Instead of fossils, these archaeologists unearth Cold War underground structure

Cold War
Cold War YouTube grab

While digging a site for construction, Wessex Archaeology, a UK-based company has found an Underground Monitoring Post (UGMP) in Arborfield, a village in Berkshire, dating back to the Cold War era.

The company made this discovery while working on behalf of Balfour Beatty, a construction company in the UK, as part of Wokingham Borough Council's Major Highways Project.

As reported, this historic site first used as an above-ground observation post from 1936. Later, from 1961, it was utilized as an underground post (UGMP) until 1968. The structure was a part of a national network of 1563 strategically located UGMPs.

The experts revealed that this Arborfield UGMP was built in 1961 for the Royal Observer Corps (ROC), which was a civil defence organisation. It was monitoring any radioactive fall-out during the peak of the Cold War between the US and erstwhile Soviet Russia.

Bob Clarke, the Senior Research Manager at Wessex Archaeology and an expert of Cold War archaeology said that this finding is "extraordinary" as many of the sites linked to the Cold War era are still unknown.

Currently, the Wokingham Borough Council and the Arborfield Local History Society are planning to install a memorial stone on that historic site as a tribute to the brave members of the Arborfield Royal Observer Corps.

Diana Thorne, member of the Arborfield Local History Society, said that they were looking forward to honour the volunteer members of the Arborfield Royal Observer Corps and her proposal has received full support from the Royal Observer Corps (ROC).

The Project Manager of the Arborfield Cross Relief Road Major Highways Project at Wokingham Borough Council, Jay Judge, said, "We welcome the opportunity to work with the Arborfield Local History Society to pay tribute to the brave volunteers of the Arborfield Royal Observer Corps."

Royal Observer Corps (ROC)

ROC was formed in 1925 and assigned to play a vital role in the UK's Royal Air Force. Later, during the Cold War, which lasted for almost 45 years, under the supervision of the United Kingdom Warning and Monitoring Organisation or UKWMO, it provided key monitoring, recording and appraisal of nuclear fall-out if any nuclear attack on Britain.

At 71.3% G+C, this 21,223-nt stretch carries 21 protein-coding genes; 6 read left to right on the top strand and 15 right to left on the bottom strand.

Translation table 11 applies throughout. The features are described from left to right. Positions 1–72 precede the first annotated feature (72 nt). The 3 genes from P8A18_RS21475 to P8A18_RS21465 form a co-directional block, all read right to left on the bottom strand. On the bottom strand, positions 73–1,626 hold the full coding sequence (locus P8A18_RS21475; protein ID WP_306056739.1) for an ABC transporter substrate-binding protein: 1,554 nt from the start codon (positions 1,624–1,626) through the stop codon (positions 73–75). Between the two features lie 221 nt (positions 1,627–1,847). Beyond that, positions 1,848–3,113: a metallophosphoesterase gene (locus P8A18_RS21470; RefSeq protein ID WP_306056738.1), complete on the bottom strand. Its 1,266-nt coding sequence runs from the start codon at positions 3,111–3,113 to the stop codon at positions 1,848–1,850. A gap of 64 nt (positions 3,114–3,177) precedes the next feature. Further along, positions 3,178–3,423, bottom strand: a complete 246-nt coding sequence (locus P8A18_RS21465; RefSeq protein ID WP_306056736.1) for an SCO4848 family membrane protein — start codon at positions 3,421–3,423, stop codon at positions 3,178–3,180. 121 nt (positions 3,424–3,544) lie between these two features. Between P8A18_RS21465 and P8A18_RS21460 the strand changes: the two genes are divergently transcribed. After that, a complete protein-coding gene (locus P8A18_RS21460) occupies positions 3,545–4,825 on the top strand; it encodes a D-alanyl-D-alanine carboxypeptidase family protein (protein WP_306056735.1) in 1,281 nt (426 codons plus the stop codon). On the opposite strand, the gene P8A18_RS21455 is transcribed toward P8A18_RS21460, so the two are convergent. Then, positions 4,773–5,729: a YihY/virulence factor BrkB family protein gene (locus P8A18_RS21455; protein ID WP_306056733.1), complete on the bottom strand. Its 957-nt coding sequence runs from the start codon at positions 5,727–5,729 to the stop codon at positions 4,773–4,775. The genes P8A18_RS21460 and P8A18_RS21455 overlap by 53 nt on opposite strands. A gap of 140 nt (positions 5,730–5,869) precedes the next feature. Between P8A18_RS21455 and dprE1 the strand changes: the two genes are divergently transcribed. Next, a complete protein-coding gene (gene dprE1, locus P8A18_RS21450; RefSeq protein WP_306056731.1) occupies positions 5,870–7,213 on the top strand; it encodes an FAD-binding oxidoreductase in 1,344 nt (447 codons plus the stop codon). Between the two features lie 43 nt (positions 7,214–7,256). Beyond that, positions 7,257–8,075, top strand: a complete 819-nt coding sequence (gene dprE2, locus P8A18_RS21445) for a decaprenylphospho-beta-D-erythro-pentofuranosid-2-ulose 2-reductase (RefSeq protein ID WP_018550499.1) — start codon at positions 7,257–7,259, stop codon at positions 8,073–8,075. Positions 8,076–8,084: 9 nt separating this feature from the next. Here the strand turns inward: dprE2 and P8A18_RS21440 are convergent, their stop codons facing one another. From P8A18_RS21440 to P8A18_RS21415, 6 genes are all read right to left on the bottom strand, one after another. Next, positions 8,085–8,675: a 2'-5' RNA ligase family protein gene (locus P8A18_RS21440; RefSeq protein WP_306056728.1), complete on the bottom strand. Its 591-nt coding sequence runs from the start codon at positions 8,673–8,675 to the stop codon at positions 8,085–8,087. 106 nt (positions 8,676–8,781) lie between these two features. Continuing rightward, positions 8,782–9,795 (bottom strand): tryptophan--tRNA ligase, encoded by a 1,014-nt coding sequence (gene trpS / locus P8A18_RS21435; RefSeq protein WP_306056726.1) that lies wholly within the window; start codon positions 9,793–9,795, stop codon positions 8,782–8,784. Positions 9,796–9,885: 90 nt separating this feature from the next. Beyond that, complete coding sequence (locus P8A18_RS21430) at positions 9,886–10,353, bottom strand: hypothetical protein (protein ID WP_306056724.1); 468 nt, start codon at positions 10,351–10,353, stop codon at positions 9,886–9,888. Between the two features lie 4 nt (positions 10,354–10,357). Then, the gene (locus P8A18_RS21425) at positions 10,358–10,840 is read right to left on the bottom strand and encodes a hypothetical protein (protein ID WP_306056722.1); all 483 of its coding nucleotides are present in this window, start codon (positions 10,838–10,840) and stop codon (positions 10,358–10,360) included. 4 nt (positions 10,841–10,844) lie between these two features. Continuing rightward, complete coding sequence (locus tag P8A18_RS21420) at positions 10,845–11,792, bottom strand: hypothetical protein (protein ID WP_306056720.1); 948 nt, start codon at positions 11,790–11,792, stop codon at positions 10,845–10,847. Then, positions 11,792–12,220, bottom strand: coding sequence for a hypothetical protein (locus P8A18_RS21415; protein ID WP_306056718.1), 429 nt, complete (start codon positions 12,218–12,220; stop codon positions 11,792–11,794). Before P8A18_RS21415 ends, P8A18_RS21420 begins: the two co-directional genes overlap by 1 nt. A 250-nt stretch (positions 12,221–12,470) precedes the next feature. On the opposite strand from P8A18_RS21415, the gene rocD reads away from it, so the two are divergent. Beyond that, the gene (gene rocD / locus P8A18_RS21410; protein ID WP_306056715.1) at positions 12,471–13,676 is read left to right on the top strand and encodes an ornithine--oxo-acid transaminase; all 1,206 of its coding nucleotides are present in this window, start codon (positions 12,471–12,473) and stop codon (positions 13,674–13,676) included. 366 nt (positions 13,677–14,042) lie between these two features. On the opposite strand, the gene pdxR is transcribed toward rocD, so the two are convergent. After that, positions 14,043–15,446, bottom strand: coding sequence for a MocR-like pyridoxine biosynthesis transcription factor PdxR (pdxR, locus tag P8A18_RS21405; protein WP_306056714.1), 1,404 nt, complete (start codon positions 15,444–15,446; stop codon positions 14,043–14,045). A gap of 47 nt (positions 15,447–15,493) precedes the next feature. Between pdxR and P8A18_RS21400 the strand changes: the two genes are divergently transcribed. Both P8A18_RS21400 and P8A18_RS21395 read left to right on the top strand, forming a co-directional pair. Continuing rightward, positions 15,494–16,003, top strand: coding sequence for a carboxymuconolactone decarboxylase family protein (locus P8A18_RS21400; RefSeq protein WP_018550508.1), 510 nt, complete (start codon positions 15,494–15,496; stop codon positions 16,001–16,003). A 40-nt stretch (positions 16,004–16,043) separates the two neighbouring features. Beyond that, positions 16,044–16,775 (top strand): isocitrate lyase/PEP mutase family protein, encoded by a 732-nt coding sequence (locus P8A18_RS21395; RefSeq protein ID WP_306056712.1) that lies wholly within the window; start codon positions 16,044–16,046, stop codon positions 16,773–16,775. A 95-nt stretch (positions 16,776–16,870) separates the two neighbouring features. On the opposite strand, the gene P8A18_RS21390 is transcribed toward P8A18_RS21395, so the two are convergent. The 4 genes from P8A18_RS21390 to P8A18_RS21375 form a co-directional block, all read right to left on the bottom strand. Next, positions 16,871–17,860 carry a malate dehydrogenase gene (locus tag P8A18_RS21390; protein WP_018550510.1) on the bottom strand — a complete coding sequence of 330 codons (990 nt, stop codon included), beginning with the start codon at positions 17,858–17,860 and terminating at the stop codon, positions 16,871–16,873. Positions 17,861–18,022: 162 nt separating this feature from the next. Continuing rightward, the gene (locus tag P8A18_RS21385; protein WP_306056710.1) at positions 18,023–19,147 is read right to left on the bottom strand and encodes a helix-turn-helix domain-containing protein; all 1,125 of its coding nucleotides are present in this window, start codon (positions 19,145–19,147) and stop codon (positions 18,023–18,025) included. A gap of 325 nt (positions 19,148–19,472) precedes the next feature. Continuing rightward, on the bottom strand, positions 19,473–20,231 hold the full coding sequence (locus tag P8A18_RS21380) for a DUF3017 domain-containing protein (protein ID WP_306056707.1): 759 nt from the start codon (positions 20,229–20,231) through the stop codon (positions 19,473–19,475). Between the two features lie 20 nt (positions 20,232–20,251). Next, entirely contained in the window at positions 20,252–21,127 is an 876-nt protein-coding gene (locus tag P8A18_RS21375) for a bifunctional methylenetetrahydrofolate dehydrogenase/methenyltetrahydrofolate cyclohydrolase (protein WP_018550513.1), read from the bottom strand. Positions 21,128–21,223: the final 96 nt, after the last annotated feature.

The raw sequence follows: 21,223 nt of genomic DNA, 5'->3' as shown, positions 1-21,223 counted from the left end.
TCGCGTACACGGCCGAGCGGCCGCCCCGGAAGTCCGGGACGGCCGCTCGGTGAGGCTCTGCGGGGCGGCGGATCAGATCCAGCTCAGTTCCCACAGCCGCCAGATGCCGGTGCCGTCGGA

Monitoring Posts in UK

Cold War Royal Observer Corps nuclear fallout monitoring post No. 45 in Braemar, Scotland
Cold War Royal Observer Corps nuclear fallout monitoring post No. 45 in Braemar, Scotland YouTube grab/ Braemar Media

The UK government ordered 1563 monitoring posts at a distance of about 15 miles apart and thirty-one larger headquarters as well as control centres were built between 1956 and 1965. After the function of ROC was stopped in 1991, all these centres were closed down.

As per ROC, the vast majority of such sites are already demolished, or damaged due to lack of maintenance or vandalized.

BBC reported that while talking about the UGMP, Allan Kilpatrick, an archaeologist at the Royal Commission on the Ancient and Historical Monuments of Scotland (RCAHMS), mentioned about "a ladder down to a room and a toilet. A pipe extending above ground had instruments on it to measure the blast wave."

In addition, Kilpatrick said "Once the measurements had been made and the information sent," there used to be three personnel, who were assigned to monitor the fallout.

"The posts did not have a sophisticated ventilation system, the air coming down from the outside was not filtered. It's not hard to imagine these posts becoming a coffin really," he said.

Related topics : Archaeology